A fourth deal with Israel

Abdulrahman al-Rashed
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When looking at the recent deal on the Karish gas field and the demarcation of maritime borders between Lebanon and Israel, we must look beyond gas to understand why Iran’s allies are circumventing any talk of political concession in the media. The dimensions of the deal go even deeper than the wells expected to be drilled in the waters of the Mediterranean following the agreement.

Had it not been for higher interests, neither Egypt, not Jordan, nor the Palestinian Authority would have made and maintained peace with Israel. The Camp David Accords and Taba Agreement with Egypt, the Wadi Araba deal with Jordan, and the Oslo Accord with the Palestinian Authority all have economic appendices that still serve as a guarantee of those agreements till this very day.

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However, unlike the Taba, Wadi Araba, and Oslo deals, the Karish agreement is not a peace deal with Israel – not yet at least. Economically speaking, it may just be the only prospect capable of stopping Lebanon’s collapse. Lebanon gave vague figures, but initial estimations stand at around $5 billion in annual revenues for Lebanon, nearly a third of the government’s budget. While undoubtedly helpful, such revenues cannot save Lebanon from its $90 billion debts.

Lebanon may gain significant revenues like Israel’s in the same gas field, but the drilling may also prove to be a deception, as was Bahrain’s case with Qatar in maritime gas fields.

Will the Karish deal incite Damascus to jump aboard the negotiation train and shut its last disputed border with Israel? Ironically, Syria had been the first to put demarcation on the table of negotiations with Israel. In his last days, President Hafiz al-Assad had travelled to Geneva and given his preliminary approval, only for the Israelis to breach the fresh understanding under the guise of detecting changes on the horizon. Indeed, al-Assad passed away two months after the negotiations on Lake Tiberias and the distribution of its resources. A Canadian company was selected for execution, under the sponsorship of then-US President Bill Clinton.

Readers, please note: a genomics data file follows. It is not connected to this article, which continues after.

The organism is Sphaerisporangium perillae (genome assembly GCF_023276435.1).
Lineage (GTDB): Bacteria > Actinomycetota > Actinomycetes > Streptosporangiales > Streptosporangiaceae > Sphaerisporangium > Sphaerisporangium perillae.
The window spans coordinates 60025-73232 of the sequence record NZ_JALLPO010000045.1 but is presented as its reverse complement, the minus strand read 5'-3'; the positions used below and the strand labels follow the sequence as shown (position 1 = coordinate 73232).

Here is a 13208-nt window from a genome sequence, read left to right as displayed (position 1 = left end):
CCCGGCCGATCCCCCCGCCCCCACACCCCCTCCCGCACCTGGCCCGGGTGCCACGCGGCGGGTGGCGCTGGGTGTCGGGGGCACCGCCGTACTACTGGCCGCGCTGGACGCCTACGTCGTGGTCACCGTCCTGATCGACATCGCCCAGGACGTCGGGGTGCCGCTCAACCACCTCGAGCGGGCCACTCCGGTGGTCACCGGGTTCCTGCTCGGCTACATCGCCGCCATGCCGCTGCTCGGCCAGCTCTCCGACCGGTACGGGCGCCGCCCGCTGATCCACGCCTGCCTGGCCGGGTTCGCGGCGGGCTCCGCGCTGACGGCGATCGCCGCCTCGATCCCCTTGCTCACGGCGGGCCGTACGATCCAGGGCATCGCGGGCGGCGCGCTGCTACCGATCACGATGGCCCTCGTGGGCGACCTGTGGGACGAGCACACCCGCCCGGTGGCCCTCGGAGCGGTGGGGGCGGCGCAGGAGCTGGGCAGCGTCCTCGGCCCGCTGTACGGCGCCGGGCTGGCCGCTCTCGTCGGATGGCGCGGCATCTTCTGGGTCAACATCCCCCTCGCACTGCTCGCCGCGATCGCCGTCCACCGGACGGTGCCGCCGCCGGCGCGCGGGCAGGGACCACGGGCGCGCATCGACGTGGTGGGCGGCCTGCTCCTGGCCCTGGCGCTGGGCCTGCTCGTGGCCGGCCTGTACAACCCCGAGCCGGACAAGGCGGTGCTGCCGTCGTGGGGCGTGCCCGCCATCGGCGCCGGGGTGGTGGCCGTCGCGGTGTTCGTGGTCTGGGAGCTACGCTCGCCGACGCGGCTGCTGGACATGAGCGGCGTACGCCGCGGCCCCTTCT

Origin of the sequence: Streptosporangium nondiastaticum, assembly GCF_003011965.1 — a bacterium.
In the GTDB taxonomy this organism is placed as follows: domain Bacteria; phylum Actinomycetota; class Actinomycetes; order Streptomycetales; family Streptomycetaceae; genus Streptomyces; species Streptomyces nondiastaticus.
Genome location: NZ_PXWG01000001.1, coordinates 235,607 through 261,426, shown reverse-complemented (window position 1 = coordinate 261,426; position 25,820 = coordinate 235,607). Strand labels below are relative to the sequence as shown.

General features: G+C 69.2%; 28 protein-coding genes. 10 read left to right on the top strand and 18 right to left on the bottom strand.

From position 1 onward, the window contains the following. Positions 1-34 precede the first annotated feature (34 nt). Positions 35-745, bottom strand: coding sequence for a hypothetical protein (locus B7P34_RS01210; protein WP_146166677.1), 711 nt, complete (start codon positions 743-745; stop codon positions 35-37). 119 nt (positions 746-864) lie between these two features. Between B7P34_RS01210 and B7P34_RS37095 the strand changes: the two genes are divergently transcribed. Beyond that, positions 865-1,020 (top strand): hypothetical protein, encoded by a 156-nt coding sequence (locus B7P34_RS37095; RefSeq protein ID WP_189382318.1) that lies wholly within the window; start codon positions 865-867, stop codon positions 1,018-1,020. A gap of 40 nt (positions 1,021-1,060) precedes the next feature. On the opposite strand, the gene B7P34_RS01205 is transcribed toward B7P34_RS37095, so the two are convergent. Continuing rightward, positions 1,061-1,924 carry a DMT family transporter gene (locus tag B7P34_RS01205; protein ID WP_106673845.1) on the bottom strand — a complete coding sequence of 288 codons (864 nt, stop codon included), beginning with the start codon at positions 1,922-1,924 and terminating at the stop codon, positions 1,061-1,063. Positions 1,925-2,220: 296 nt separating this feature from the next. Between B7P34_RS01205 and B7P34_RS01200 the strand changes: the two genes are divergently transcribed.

Figures familiar with the deal said that it met most of Damascus’ demarcation demands and Israel’s security and military demands. This moment would have changed the history of Syria and the region had it not been for fate.

Yet, unlike Lake Tiberias, fate might work for Lebanon’s Karish. The negotiations, kicked off two years ago, sponsored hastily by France and mediated upon Paris’ request by the Americans to try and persuade Israel, have now concluded at a time that is probably not coincidental. The two coming weeks bear significant shifts in both countries: the term of Yair Lapid’s government in Israel is set to end on November 1st, while in Lebanon, the term of Michel Aoun’s presidency is, theoretically, set to end a day before, on October 31.

The keenness exhibited by the pro-Iran Resistance Axis in Lebanon on fast-tracking the negotiations with Israel might seem bizarre, but the reason becomes clear if we scratch the surface: Karish has oil, Tiberias only had fish.

Aside from oil, gas, and dollars, the political aspect is also key. This is an agreement concluded with Israel on matters of borders and sovereignty, and the bilateral relation will be managed based on common revenues with French, Russian, and other banks and oil companies. This deal will put Lebanon’s gas in the same regional equation as Egyptian oil, Jordanian waters, and Palestinian economic self-government. In other words, this will also be a relation based on higher interests. In the past, ties with Israel had no value; today they’re worth $5 billion.

In its pursuit of oil and dollars, Hezbollah gave priority to Karish over the Chebaa Farms, despite the rejections voiced by the party and Tehran previously.

The current economic crunch is the worst Hezbollah has faced since Iran founded the party forty years ago. The economic and financial sanctions that the West has imposed on Hezbollah have cornered it from every which way, threatening its operations and activities, from smuggling tobacco to drug trafficking. Following the bans on transfers and Tehran’s exclusion from Western banking systems, Iran weaned the party from an annual half a billion dollars in financial support, instead resorting to sending oil cargo for Hezbollah to sell in Lebanon to fund its activities. But even these were sanctioned by Washington and inflicted sanctions on the Lebanese government.

The Karish agreement may be the lifeline for a besieged Hezbollah. The irony is that it was none other than Israel and the United States that extended it this time.

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